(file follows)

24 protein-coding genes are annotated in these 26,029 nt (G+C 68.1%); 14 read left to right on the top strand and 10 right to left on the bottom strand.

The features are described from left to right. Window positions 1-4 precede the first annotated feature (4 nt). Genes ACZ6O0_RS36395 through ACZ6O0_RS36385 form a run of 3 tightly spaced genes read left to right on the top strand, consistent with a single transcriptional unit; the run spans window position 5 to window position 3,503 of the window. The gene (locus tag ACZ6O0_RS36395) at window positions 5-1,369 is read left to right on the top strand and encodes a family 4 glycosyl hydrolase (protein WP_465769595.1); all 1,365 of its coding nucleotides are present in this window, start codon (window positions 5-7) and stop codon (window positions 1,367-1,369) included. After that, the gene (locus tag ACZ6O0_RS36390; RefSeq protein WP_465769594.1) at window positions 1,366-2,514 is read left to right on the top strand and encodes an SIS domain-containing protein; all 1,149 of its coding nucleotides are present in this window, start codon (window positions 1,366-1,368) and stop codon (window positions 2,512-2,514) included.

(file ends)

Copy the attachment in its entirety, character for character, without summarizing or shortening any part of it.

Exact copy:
24 protein-coding genes are annotated in these 26,029 nt (G+C 68.1%); 14 read left to right on the top strand and 10 right to left on the bottom strand.

The features are described from left to right. Window positions 1-4 precede the first annotated feature (4 nt). Genes ACZ6O0_RS36395 through ACZ6O0_RS36385 form a run of 3 tightly spaced genes read left to right on the top strand, consistent with a single transcriptional unit; the run spans window position 5 to window position 3,503 of the window. The gene (locus tag ACZ6O0_RS36395) at window positions 5-1,369 is read left to right on the top strand and encodes a family 4 glycosyl hydrolase (protein WP_465769595.1); all 1,365 of its coding nucleotides are present in this window, start codon (window positions 5-7) and stop codon (window positions 1,367-1,369) included. After that, the gene (locus tag ACZ6O0_RS36390; RefSeq protein WP_465769594.1) at window positions 1,366-2,514 is read left to right on the top strand and encodes an SIS domain-containing protein; all 1,149 of its coding nucleotides are present in this window, start codon (window positions 1,366-1,368) and stop codon (window positions 2,512-2,514) included.